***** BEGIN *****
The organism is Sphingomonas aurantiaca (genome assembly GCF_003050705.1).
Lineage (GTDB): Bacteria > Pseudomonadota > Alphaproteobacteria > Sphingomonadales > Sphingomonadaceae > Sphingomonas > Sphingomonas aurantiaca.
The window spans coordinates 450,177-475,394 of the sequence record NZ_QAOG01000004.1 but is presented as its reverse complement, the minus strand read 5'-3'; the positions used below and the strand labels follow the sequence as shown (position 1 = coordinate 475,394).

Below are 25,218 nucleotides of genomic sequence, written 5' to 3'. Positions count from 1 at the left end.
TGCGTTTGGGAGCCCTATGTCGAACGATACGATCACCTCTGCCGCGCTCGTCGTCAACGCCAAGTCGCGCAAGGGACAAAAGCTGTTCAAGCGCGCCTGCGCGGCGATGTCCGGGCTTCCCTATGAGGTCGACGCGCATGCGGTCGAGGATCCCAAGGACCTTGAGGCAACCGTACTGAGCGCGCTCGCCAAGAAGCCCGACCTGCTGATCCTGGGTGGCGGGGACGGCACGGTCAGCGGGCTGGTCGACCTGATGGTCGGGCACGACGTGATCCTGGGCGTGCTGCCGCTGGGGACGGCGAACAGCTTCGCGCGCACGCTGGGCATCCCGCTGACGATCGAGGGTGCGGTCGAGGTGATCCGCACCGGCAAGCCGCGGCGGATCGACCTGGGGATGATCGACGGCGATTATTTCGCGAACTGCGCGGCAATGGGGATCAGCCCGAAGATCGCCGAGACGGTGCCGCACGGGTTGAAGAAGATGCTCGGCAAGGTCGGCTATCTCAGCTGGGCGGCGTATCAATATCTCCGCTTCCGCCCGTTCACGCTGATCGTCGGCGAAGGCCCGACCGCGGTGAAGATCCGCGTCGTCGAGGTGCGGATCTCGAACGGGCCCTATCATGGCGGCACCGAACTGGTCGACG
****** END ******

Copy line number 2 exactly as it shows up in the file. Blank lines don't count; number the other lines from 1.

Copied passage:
Lineage (GTDB): Bacteria > Pseudomonadota > Alphaproteobacteria > Sphingomonadales > Sphingomonadaceae > Sphingomonas > Sphingomonas aurantiaca.